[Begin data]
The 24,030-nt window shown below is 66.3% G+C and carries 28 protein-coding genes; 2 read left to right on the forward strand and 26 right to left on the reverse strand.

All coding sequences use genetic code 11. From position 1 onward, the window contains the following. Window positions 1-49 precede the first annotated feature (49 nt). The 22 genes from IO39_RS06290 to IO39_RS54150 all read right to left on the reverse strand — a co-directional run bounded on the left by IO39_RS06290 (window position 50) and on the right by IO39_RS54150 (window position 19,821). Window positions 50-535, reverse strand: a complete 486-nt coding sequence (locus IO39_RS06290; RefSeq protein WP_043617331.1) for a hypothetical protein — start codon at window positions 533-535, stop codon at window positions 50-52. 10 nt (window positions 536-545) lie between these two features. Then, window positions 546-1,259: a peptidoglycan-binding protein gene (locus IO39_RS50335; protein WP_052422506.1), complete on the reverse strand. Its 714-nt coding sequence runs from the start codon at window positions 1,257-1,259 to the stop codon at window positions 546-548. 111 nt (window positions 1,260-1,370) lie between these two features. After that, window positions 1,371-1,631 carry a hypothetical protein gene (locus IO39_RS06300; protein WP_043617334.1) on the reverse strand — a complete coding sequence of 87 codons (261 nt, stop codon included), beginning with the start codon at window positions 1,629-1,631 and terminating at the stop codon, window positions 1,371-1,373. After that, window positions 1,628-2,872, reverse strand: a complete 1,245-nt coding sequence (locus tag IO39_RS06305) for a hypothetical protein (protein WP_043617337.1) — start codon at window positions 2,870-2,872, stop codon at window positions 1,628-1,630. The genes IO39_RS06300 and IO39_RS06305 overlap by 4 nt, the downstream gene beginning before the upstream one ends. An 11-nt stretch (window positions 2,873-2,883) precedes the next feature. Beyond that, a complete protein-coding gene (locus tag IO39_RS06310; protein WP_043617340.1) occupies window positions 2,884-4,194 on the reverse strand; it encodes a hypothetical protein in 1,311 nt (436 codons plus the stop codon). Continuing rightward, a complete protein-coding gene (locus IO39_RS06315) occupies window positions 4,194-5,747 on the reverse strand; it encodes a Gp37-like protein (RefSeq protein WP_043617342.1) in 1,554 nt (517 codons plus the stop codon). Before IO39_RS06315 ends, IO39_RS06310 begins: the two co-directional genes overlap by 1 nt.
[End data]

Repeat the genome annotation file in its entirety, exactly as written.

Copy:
The 24,030-nt window shown below is 66.3% G+C and carries 28 protein-coding genes; 2 read left to right on the forward strand and 26 right to left on the reverse strand.

All coding sequences use genetic code 11. From position 1 onward, the window contains the following. Window positions 1-49 precede the first annotated feature (49 nt). The 22 genes from IO39_RS06290 to IO39_RS54150 all read right to left on the reverse strand — a co-directional run bounded on the left by IO39_RS06290 (window position 50) and on the right by IO39_RS54150 (window position 19,821). Window positions 50-535, reverse strand: a complete 486-nt coding sequence (locus IO39_RS06290; RefSeq protein WP_043617331.1) for a hypothetical protein — start codon at window positions 533-535, stop codon at window positions 50-52. 10 nt (window positions 536-545) lie between these two features. Then, window positions 546-1,259: a peptidoglycan-binding protein gene (locus IO39_RS50335; protein WP_052422506.1), complete on the reverse strand. Its 714-nt coding sequence runs from the start codon at window positions 1,257-1,259 to the stop codon at window positions 546-548. 111 nt (window positions 1,260-1,370) lie between these two features. After that, window positions 1,371-1,631 carry a hypothetical protein gene (locus IO39_RS06300; protein WP_043617334.1) on the reverse strand — a complete coding sequence of 87 codons (261 nt, stop codon included), beginning with the start codon at window positions 1,629-1,631 and terminating at the stop codon, window positions 1,371-1,373. After that, window positions 1,628-2,872, reverse strand: a complete 1,245-nt coding sequence (locus tag IO39_RS06305) for a hypothetical protein (protein WP_043617337.1) — start codon at window positions 2,870-2,872, stop codon at window positions 1,628-1,630. The genes IO39_RS06300 and IO39_RS06305 overlap by 4 nt, the downstream gene beginning before the upstream one ends. An 11-nt stretch (window positions 2,873-2,883) precedes the next feature. Beyond that, a complete protein-coding gene (locus tag IO39_RS06310; protein WP_043617340.1) occupies window positions 2,884-4,194 on the reverse strand; it encodes a hypothetical protein in 1,311 nt (436 codons plus the stop codon). Continuing rightward, a complete protein-coding gene (locus IO39_RS06315) occupies window positions 4,194-5,747 on the reverse strand; it encodes a Gp37-like protein (RefSeq protein WP_043617342.1) in 1,554 nt (517 codons plus the stop codon). Before IO39_RS06315 ends, IO39_RS06310 begins: the two co-directional genes overlap by 1 nt.